Shortly after I started working at The New York Times, a friend in medical school called me and suggested I write about the lily-white, heavily monied culture of medical education.
As I delved into reporting, I learned that every stage of medical training requires deep financial reserves. First come the MCAT-prep courses, the application fees, the flights to schools around the country for interviews. Then, once you’re accepted, there are hundreds of dollars to be spent on textbooks and flash-card banks and tutoring, not to mention the tens of thousands of dollars’ worth of tuition. Some students swipe their parents’ credit cards; others grit their teeth and take out loans, or hold back on buying pricey academic resources (study guides, exam fees) while hoping their grades won’t suffer.
The by-product of this expensive, homogenous medical culture is a field of doctors that represent only a small slice of the American population. Less than six percent of American physicians are hispanic. Only five percent are Black.
And that has health consequences. Studies have shown that Black patients have better outcomes when treated by Black doctors. They’re also more likely to consent to important preventive care, like cholesterol tests and diabetes screenings.
The by-product of this expensive, homogenous medical culture is a field of doctors that represent only a small slice of the American population.
So when I set out to write Life on the Line, a book about medical students during the pandemic—following a group who graduated early to work in New York hospitals overwhelmed by the coronavirus—I knew that I wanted to find subjects who didn’t look or think exactly like the stereotypical, old-school American doctor.
And as I started researching, I learned that the roots of today’s whitewashed American medical field go even deeper than I’d thought.
When Medicine Went Mainstream
Nearly 200 years ago, as modern medicine went mainstream, medical schools started popping up all across the U.S. Over in England, the Royal College of Physicians touted a rigorous standard of professionalism and admitted only Oxford and Cambridge graduates. But on the wide-open American frontier, becoming a doctor was far simpler. A group of doctors would approach a college with a proposal, and the college would give them the legitimacy to confer medical degrees. The instructors were unsalaried and got their money from student fees. Exams weren’t rigorous, because students paid their professors only if they passed.
Then, at the turn of the last century, the American Medical Association decided to reform American medical education. The organization thought the field ought to be more rigorous, less freewheeling. So they commissioned a report, written by a young educator named Abraham Flexner, which concluded that many of the country’s medical schools should be shut down. Only the elite should remain.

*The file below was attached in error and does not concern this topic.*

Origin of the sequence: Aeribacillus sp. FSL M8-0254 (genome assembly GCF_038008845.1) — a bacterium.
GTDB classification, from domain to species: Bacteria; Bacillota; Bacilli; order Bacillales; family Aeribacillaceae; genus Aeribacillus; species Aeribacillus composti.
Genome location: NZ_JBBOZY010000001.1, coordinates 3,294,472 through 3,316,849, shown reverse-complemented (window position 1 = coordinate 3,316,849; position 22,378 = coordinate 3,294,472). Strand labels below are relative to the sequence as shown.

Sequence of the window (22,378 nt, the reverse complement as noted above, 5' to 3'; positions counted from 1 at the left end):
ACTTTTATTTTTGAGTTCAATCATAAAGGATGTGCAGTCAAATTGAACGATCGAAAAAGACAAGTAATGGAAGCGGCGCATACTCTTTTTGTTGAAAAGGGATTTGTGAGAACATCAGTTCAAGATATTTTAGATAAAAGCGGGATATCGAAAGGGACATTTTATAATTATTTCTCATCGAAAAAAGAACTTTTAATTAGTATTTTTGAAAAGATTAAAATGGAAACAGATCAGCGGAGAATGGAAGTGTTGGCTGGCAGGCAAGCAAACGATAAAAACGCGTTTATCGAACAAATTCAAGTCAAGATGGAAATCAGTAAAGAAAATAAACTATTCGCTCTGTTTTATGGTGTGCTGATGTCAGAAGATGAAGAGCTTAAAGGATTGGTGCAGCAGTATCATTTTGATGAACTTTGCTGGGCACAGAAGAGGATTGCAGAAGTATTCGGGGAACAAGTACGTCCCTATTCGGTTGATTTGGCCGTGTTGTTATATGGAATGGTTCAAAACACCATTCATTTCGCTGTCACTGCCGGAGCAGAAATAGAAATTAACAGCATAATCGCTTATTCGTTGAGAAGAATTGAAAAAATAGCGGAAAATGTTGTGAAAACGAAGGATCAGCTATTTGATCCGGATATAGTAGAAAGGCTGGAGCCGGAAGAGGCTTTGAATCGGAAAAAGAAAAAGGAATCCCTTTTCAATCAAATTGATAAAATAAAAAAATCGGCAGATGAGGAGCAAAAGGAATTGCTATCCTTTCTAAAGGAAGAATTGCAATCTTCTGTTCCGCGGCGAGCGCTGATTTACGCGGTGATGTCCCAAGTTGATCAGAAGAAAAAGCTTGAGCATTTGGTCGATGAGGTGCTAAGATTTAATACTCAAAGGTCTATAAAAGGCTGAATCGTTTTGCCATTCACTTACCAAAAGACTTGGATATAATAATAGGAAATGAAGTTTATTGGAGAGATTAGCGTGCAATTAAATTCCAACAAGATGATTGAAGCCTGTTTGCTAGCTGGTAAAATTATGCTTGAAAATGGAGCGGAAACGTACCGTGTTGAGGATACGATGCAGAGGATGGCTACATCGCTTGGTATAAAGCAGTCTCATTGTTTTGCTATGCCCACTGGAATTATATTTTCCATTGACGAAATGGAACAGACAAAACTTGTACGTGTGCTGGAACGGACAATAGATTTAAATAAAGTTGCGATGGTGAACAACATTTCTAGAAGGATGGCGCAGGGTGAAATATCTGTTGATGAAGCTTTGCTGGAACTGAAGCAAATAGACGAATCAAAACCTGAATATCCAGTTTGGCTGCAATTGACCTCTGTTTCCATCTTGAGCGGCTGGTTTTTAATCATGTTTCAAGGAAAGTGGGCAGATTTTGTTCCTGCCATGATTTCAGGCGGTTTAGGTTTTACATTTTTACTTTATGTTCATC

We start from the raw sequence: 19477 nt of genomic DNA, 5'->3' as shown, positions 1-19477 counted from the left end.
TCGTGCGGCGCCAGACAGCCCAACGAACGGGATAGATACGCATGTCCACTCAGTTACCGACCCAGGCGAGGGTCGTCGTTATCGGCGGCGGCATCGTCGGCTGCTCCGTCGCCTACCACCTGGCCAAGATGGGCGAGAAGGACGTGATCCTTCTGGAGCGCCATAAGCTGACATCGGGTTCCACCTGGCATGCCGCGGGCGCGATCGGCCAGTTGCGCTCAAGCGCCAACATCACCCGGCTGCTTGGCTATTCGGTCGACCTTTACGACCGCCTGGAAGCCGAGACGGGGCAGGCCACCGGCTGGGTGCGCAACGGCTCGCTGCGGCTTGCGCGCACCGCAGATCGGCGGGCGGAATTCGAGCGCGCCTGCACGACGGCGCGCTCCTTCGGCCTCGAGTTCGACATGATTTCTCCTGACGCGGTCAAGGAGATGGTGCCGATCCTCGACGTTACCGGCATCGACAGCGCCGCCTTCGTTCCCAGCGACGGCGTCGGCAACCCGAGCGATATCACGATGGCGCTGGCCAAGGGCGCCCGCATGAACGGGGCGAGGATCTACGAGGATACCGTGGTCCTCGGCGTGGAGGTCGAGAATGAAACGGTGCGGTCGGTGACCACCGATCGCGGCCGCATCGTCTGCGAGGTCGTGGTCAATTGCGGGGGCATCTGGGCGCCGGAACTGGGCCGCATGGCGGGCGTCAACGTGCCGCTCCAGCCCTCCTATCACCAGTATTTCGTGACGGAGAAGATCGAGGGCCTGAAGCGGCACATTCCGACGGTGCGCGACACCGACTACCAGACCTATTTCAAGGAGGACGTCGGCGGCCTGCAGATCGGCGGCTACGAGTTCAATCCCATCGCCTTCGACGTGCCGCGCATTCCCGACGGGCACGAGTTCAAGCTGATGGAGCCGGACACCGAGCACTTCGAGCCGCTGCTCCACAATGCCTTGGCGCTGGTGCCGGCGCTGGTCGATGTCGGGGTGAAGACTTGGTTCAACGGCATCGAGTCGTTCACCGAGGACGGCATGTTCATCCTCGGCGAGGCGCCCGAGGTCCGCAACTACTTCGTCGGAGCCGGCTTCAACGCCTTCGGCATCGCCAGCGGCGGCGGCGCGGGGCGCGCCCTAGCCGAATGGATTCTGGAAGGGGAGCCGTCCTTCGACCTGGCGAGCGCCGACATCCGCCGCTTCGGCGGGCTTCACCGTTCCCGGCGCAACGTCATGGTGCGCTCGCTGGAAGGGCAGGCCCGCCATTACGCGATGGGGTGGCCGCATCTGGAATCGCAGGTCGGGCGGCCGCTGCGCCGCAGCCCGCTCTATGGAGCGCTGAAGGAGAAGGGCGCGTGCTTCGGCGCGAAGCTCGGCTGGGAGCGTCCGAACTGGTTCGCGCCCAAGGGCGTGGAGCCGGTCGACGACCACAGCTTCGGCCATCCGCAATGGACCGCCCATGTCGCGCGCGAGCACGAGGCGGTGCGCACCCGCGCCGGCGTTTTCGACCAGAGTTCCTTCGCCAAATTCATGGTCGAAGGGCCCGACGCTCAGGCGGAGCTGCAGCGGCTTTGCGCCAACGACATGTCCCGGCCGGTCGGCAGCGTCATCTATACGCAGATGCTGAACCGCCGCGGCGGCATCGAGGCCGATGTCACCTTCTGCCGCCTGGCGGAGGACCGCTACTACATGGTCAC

That meant many of the medical schools that trained nonwhite and non-wealthy students were shuttered. After the Flexner reforms, only two of the seven Black medical colleges were left. A recent study in The Journal of the American Medical Association investigated how many additional Black physicians would have been trained as of 2019 had five of the shuttered Black medical schools been saved. Their estimate: 35,315.
Even at the time, the Flexner reforms were criticized for the way they eliminated medical schools that supplied poor communities with doctors and gave poor people the chance to study medicine.
At the turn of the last century, many of the medical schools that trained nonwhite and non-wealthy students were shuttered.
At one such school in Tennessee, a doctor wrote: “True, our entrance requirements are not the same as those of the University of Pennsylvania … yet we prepare worthy, ambitious men who have striven hard with small opportunities.” He ends with a plea: “Can the wealthy who are in a minority say to the poor majority, you shall not have a doctor?” As rural schools shut down, that’s what the wealthy effectively did.
What does all this mean in the context of the young medical students I followed last year? Students from under-represented backgrounds enter a field whose training programs have been designed toward exclusivity for more than a century. Medical education has long been structured to winnow down trainees and ensure those licensed to practice represent the most educated, the best trained, those with proper pedigree.
That’s made medicine a challenging field to break into for those without access to high-quality early education and financial resources. It means medical students and trainees don’t always get the opportunity to learn from those who are different from them—people whose parents didn’t go to college, those who grew up without health insurance or medical literacy.
The students in my book, though, are re-writing the country’s medical story. They’re fighting to care for underserved communities, and offering medical care that cultivates trust. And they started their careers doing so last year in the midst of a crisis, right when the country needed them most.
Emma Goldberg’s Life on the Line: Young Doctors Come of Age in a Pandemic is out now from Harper